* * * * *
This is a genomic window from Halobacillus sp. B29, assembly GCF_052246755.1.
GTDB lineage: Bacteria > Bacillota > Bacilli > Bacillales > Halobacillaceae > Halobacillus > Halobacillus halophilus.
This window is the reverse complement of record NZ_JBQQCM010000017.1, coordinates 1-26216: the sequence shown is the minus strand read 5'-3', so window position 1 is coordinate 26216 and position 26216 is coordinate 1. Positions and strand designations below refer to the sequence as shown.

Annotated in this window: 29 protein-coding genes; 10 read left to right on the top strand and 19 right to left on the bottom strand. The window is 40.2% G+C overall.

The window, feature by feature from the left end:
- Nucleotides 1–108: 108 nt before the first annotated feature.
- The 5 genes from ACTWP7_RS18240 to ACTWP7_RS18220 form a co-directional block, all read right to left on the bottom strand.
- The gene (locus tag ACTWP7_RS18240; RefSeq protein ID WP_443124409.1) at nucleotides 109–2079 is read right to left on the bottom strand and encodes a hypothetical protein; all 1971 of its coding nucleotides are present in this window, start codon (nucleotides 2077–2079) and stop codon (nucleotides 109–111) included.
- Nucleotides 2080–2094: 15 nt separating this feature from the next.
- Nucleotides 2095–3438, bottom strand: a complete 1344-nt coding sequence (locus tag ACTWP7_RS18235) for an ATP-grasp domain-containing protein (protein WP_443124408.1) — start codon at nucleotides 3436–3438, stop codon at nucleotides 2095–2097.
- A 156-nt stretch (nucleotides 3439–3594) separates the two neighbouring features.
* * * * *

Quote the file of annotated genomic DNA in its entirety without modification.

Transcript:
This is a genomic window from Halobacillus sp. B29, assembly GCF_052246755.1.
GTDB lineage: Bacteria > Bacillota > Bacilli > Bacillales > Halobacillaceae > Halobacillus > Halobacillus halophilus.
This window is the reverse complement of record NZ_JBQQCM010000017.1, coordinates 1-26216: the sequence shown is the minus strand read 5'-3', so window position 1 is coordinate 26216 and position 26216 is coordinate 1. Positions and strand designations below refer to the sequence as shown.

Annotated in this window: 29 protein-coding genes; 10 read left to right on the top strand and 19 right to left on the bottom strand. The window is 40.2% G+C overall.

The window, feature by feature from the left end:
- Nucleotides 1–108: 108 nt before the first annotated feature.
- The 5 genes from ACTWP7_RS18240 to ACTWP7_RS18220 form a co-directional block, all read right to left on the bottom strand.
- The gene (locus tag ACTWP7_RS18240; RefSeq protein ID WP_443124409.1) at nucleotides 109–2079 is read right to left on the bottom strand and encodes a hypothetical protein; all 1971 of its coding nucleotides are present in this window, start codon (nucleotides 2077–2079) and stop codon (nucleotides 109–111) included.
- Nucleotides 2080–2094: 15 nt separating this feature from the next.
- Nucleotides 2095–3438, bottom strand: a complete 1344-nt coding sequence (locus tag ACTWP7_RS18235) for an ATP-grasp domain-containing protein (protein WP_443124408.1) — start codon at nucleotides 3436–3438, stop codon at nucleotides 2095–2097.
- A 156-nt stretch (nucleotides 3439–3594) separates the two neighbouring features.